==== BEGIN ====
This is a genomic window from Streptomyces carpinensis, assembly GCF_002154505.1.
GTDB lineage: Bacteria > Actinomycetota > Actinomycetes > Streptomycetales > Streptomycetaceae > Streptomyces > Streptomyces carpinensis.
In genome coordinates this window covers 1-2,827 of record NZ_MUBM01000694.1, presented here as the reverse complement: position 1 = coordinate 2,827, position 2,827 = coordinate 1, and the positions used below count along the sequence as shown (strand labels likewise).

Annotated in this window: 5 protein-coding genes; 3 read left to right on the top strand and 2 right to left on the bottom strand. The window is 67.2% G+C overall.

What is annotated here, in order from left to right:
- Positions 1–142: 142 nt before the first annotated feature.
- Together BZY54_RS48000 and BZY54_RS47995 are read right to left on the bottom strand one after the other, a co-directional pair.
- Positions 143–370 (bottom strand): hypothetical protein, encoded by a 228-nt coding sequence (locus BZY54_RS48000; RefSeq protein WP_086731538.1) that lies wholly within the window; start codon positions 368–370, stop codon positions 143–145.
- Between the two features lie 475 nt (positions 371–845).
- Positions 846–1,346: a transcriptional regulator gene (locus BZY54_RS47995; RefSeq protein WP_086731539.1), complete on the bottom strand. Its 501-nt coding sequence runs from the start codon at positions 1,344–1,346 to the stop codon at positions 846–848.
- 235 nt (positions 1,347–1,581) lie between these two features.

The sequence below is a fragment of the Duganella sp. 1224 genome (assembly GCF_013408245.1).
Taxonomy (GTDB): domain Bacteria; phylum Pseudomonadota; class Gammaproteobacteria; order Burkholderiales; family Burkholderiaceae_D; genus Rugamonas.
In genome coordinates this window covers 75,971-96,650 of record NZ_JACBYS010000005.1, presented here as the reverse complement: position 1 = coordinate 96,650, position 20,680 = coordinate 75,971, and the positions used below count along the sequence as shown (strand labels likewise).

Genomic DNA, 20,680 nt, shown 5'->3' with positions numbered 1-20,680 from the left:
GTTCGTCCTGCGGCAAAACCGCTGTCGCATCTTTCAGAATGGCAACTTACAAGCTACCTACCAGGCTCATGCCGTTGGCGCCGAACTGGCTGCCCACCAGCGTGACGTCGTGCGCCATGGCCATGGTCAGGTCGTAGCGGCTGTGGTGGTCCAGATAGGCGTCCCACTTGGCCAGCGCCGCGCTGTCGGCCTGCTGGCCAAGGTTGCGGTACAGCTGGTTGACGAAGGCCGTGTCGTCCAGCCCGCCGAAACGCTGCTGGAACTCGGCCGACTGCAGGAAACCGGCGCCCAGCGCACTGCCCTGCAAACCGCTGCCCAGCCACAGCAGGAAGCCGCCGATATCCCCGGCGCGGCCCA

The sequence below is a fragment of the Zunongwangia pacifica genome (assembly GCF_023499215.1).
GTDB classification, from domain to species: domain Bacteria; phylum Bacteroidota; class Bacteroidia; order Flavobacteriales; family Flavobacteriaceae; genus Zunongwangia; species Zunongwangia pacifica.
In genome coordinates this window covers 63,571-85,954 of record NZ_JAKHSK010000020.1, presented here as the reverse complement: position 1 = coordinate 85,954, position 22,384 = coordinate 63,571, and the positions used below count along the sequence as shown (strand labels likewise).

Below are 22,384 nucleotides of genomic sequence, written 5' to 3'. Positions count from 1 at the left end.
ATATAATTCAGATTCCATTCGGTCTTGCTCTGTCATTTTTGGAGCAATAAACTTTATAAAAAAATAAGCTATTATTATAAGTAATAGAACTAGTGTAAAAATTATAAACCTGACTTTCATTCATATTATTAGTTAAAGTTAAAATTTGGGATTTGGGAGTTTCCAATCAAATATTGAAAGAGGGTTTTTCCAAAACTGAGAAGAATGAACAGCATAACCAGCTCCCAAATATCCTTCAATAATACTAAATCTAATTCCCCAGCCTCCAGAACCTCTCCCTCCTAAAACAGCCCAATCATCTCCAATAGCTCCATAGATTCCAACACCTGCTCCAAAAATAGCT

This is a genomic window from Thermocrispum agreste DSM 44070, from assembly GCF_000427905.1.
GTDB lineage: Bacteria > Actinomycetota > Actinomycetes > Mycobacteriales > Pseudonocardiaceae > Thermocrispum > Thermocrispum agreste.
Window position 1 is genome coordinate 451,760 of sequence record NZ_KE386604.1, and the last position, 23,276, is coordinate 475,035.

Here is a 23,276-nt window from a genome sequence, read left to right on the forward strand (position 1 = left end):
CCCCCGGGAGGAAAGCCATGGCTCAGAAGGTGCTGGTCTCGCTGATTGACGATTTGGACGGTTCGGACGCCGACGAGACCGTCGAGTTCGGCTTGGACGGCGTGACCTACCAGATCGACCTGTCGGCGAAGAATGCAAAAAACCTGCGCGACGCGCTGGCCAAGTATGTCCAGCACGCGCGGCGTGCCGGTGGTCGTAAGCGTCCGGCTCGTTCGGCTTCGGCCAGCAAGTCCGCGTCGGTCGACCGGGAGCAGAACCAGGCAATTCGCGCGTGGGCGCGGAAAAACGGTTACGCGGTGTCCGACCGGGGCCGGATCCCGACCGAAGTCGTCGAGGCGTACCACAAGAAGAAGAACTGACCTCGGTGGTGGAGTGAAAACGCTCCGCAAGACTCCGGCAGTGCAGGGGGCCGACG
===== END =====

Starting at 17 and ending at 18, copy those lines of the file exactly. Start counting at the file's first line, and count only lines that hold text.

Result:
The sequence below is a fragment of the Zunongwangia pacifica genome (assembly GCF_023499215.1).
GTDB classification, from domain to species: domain Bacteria; phylum Bacteroidota; class Bacteroidia; order Flavobacteriales; family Flavobacteriaceae; genus Zunongwangia; species Zunongwangia pacifica.